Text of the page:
Lockdown and Liberty

Lockdown in New Zealand has been a weird mixture of intense activity and lethargic wallowing: pressure to DO EVERYTHING and at the same time DO NOTHING. Even for those of us in the best circumstances, there is stress and conflict at the same time as peace and tranquility. There is a lot of “should” but only a little motivation. Even for those of us who managed fairly well with the daily paradoxes, hypocracies and contradictions of the “old normal”, lockdown is fraught with dilemmas.

On the one hand, it is a time of immense freedom: we can sleep in as long as we like, there is no need to get dressed or shower regularly, we are free of most social obligations – no need to make polite chit-chat with vague acquaintances in the street or reluctantly accompany a partner to a tedious work function. Some work pressures have evaporated – some deadlines simply ceased to exist and for those that are still there, everyone has the perfect excuse. The pressure is off. The world has an enforced holiday, a month of Sundays. We can read novels, do jigsaws, do nothing …

But on the other hand, our old freedoms have been massively curtailed. Around the world, protest is building against these undemocratic restrictions: those of us living privileged western lives should be allowed to do what we want, whenever we want! We should be allowed to go on holiday, to socialise, to consume! These are our hard-won rights! How dare the politicians unilaterally imprison us, close the economy and take away our jobs, just because of a pesky virus!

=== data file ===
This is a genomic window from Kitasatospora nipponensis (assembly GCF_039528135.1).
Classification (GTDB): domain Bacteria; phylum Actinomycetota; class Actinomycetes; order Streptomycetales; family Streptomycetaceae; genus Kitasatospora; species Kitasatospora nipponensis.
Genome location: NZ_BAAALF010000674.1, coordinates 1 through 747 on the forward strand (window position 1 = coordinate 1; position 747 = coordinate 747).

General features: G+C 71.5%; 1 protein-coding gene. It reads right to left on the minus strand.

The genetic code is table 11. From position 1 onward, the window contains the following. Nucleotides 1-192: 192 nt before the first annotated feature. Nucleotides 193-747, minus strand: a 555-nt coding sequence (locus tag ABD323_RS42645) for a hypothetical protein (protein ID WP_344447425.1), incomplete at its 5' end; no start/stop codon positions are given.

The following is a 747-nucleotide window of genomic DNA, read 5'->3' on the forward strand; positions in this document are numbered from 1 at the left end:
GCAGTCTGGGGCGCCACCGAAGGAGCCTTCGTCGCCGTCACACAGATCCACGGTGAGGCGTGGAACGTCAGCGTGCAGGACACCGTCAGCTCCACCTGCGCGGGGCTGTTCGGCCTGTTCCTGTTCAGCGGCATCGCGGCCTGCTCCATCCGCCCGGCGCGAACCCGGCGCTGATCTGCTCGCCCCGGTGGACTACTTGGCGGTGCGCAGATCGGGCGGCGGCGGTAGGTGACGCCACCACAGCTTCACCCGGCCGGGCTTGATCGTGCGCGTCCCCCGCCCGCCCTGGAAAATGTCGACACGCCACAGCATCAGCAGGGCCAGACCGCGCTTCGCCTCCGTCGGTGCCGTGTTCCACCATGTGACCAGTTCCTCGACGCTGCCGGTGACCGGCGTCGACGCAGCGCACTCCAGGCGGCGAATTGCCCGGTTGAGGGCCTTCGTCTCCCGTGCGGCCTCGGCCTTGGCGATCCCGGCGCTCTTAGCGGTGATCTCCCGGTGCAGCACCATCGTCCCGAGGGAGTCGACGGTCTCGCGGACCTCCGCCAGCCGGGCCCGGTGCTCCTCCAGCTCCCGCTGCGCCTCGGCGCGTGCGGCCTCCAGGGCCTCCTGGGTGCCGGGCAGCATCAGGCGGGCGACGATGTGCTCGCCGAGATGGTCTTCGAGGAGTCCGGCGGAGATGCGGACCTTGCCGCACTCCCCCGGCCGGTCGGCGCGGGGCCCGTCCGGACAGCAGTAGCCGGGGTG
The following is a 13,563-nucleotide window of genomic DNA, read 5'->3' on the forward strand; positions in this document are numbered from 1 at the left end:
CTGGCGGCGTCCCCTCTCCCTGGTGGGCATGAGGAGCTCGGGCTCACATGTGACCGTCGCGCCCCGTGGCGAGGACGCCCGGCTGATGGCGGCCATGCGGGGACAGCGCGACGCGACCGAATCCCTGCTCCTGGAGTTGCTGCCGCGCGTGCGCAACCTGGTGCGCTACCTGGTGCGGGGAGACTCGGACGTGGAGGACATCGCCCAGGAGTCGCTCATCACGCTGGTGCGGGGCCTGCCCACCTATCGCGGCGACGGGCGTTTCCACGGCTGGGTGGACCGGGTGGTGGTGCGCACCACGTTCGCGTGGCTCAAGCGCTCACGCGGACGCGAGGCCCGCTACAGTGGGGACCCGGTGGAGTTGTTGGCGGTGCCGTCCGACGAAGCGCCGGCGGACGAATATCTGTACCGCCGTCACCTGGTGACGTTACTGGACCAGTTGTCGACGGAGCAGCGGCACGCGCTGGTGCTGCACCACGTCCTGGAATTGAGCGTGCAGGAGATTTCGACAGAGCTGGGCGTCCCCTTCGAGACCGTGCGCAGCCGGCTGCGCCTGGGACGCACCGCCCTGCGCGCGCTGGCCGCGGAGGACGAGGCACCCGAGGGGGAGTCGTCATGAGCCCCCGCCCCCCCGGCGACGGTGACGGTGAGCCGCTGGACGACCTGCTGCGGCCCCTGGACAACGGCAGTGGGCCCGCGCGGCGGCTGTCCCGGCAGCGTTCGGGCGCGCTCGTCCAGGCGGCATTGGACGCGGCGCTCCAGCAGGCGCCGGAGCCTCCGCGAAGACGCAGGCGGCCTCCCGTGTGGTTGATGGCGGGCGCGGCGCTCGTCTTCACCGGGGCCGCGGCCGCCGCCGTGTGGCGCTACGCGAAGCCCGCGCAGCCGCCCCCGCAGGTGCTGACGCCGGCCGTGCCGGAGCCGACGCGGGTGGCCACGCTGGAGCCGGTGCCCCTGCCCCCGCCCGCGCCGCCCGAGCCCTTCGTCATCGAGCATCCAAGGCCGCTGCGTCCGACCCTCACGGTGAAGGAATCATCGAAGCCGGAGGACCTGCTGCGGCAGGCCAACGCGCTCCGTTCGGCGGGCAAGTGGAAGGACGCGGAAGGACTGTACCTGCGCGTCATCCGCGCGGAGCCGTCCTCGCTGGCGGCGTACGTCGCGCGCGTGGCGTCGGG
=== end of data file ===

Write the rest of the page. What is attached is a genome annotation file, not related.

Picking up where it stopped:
These rights – to move, travel, socialise, shop – are indeed things that people should be able to do, everywhere in the world. But what about those who have never had these rights? Or who have had them and lost them, due to war and other crises? What about refugees sitting in helpless limbo on Manus Island, Nauru, Lesbos, and other camps around the world? Hundreds of thousands of people have been deprived of these rights for years, or never enjoyed them. Lockdown has been these people’s reality for years. The other day we watched “The Cave“, an excellent documentary film about an underground hospital in the besieged Syrian city of Al Ghouta. These people were in lockdown for five years, during which time they endured constant bombing, shortages of medical supplies and food, and chemical attacks.

Yes, we absolutely must take care that the pandemic crisis doesn’t lead to the erosion of democracy, as Arundhati Roy warns, but are we also fighting for the rights of those who lost their democratic rights years ago (if they ever had them at all)? The pandemic has thrown into sharp relief the massive inequalities on which the “old normal” world was built on, and given us privileged people a taste of what has long been the reality for far too many people all over the world. We cannot scream about our rights to move and consume when that lifestyle is based on so many others being denied those same rights.